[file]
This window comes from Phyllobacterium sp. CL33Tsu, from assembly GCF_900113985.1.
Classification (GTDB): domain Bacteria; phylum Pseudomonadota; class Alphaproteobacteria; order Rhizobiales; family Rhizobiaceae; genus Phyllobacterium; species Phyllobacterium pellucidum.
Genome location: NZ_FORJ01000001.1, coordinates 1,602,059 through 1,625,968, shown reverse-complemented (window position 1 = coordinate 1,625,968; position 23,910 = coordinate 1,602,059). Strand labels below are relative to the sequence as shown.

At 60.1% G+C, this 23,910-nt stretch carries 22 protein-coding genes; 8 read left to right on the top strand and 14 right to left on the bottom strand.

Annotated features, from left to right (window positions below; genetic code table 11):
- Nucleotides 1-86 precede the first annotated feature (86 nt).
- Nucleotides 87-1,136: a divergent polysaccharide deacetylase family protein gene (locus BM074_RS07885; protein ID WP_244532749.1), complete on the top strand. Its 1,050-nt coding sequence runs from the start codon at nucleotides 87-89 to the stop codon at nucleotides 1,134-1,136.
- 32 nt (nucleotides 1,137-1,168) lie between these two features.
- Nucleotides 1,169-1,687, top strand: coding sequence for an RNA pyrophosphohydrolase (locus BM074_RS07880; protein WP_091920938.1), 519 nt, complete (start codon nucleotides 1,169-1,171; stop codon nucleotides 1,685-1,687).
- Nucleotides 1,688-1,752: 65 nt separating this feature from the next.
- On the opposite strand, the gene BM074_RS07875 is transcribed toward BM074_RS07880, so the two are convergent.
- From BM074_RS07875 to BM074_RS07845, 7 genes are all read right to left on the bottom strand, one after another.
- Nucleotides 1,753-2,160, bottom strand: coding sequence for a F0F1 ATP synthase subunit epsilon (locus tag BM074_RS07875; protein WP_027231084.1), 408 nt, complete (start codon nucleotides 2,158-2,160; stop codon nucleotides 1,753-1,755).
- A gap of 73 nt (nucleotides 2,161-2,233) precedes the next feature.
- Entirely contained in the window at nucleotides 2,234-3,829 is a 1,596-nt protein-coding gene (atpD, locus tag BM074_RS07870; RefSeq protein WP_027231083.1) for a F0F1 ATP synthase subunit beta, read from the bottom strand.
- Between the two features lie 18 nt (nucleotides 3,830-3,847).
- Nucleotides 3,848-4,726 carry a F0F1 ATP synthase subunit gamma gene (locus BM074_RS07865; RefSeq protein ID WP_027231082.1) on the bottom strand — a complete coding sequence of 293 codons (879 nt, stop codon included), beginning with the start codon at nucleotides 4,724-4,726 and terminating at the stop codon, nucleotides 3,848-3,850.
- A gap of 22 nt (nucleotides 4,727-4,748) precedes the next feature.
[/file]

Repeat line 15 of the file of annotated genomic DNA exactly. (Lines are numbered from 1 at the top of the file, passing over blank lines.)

- Entirely contained in the window at nucleotides 2,234-3,829 is a 1,596-nt protein-coding gene (atpD, locus tag BM074_RS07870; RefSeq protein WP_027231083.1) for a F0F1 ATP synthase subunit beta, read from the bottom strand.